Government prosecutors in USA v. Myers – involving an American couple accused of spying for the Cuban government -- requested without opposition to freeze a retirement account owned by the defendants, 72-year-old Walter Kendall Myers and 71-year-old Gwendolyn Steingraber Myers.
The request on Wednesday comes after defense attorneys tried to gain the Myerses' release from detention at Washington's Correctional Treatment Facility, a medium security 1,200-person lockup next to the District of Columbia jail that houses women, jail overflows, a medical infirmary and other inmates in special programs.
Defense attorneys have suggested home confinement where the couple could see their four children, proposing that their clients only be allowed to leave for meetings related to the case, and that they post as bond their Northwest Washington apartment, their boat and $250,000 to discourage flight. Last week, U.S. Magistrate Judge John Facciola agreed with prosecutors that the Myerses should stay in jail because they were a flight risk, and U.S. District Court Judge Reggie Walton did not overturn that ruling today.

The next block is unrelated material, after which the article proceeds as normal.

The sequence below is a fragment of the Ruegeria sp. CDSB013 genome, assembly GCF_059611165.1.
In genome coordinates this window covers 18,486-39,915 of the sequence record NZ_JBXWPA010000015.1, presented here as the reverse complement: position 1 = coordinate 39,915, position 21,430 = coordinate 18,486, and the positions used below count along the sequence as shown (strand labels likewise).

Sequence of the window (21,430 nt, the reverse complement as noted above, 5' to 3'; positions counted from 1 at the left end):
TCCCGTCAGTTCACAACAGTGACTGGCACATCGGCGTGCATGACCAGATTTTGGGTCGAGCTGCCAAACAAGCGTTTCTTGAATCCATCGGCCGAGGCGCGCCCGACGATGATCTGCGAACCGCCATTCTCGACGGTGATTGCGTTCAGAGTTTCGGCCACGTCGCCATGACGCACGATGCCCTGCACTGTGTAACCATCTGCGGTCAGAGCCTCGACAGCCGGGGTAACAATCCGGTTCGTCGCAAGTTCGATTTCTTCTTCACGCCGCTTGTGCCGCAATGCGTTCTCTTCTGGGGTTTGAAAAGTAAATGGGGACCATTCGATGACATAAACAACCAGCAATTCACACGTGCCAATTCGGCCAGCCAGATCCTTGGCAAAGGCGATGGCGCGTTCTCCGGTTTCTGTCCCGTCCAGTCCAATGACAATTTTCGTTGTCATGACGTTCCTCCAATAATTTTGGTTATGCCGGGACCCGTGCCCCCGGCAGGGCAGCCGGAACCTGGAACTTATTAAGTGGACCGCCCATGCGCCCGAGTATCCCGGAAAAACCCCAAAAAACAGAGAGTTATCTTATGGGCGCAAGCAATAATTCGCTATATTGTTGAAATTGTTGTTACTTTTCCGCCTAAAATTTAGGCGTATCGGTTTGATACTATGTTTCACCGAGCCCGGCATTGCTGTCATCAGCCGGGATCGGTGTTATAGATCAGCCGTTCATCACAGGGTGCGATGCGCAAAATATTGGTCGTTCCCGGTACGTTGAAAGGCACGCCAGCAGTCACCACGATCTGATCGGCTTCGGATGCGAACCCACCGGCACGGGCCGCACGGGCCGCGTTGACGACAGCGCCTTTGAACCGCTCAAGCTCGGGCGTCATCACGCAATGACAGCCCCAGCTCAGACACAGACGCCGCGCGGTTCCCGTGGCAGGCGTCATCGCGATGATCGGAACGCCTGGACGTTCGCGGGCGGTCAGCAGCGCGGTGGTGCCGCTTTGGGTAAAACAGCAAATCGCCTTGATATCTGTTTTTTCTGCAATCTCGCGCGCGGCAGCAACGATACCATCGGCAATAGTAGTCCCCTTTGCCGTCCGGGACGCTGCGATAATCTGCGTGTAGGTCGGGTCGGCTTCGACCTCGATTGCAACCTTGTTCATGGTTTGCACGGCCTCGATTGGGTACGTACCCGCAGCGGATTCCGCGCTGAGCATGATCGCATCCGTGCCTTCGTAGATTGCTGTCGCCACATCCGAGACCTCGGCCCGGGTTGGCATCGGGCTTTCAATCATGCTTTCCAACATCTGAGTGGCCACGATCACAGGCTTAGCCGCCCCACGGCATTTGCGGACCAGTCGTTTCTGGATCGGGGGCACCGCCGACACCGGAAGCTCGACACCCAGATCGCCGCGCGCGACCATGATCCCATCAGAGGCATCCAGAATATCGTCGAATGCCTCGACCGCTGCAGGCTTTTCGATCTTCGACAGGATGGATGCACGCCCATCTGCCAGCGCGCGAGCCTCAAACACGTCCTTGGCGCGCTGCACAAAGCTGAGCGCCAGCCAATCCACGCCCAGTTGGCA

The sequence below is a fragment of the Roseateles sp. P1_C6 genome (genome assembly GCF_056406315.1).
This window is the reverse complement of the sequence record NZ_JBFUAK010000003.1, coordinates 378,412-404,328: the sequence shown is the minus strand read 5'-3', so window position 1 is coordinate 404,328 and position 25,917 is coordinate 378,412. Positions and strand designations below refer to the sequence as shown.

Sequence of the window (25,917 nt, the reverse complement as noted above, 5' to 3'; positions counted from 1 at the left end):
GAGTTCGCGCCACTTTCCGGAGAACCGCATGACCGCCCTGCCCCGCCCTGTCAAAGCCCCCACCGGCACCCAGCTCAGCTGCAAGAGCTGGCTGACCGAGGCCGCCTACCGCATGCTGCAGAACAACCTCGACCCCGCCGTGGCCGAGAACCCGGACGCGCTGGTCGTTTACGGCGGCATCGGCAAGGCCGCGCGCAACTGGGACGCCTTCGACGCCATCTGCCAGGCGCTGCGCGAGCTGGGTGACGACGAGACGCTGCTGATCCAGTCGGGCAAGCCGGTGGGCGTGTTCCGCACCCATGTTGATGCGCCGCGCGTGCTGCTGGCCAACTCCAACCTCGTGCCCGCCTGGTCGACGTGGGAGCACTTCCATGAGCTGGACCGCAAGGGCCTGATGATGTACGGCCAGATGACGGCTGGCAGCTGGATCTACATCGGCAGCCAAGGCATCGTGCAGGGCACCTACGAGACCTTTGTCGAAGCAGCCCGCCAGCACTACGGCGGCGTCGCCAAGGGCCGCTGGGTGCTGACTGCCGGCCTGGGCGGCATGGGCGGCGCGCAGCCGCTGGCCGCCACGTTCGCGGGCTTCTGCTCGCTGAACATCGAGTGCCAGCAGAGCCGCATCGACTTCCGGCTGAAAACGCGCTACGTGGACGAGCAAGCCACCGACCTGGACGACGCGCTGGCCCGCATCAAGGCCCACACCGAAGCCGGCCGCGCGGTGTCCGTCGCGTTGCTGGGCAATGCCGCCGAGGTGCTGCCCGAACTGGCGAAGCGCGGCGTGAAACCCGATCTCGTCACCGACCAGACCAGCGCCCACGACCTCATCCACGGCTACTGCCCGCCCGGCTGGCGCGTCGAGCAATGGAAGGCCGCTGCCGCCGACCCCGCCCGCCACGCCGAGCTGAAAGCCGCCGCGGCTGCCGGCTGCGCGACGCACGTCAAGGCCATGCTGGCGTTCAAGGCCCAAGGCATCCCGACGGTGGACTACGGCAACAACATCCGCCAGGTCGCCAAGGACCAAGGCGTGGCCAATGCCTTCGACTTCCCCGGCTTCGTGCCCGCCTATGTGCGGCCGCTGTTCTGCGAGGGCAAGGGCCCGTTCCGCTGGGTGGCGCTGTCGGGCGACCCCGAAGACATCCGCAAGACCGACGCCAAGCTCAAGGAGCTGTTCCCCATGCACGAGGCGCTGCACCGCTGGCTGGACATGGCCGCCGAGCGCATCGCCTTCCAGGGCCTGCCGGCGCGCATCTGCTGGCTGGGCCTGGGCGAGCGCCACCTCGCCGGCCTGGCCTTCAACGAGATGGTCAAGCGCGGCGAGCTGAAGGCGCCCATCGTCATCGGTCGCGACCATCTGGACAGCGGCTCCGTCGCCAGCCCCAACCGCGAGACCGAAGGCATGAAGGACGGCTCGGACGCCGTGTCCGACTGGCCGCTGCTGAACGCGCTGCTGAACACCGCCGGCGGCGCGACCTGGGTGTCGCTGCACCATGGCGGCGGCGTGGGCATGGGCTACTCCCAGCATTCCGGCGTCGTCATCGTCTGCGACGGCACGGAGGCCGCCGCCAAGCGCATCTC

Judge Walton is unlikely to release the Myerses from detention at least until another status hearing set for the end of July.
The Myerses have been charged with three decades of spying for Cuba. Authorities say the Myerses delivered government secrets to Cuban agents over the past 30 years using a shortwave radio, by swapping carts at a grocery store and in at least one face-to-face meeting with former Cuban leader Fidel Castro in Cuba. Both have pleaded not guilty.
Today the Myerses requested joint-representation by law firm Sidley Austin, LLP although Judge Walton warned it could be against their interest to have joint-representation for several reasons.
Defendants Waived Right to a Speedy Trial
Also today, both parties agreed to an extension of 45 days for the trial to begin, with the defendants waiving their rights to a speedy trial. Both sides agreed more time would be needed since the case is so complex and will involve classified material that will take defense attorneys time to review.
The Associated Press contributed to this report.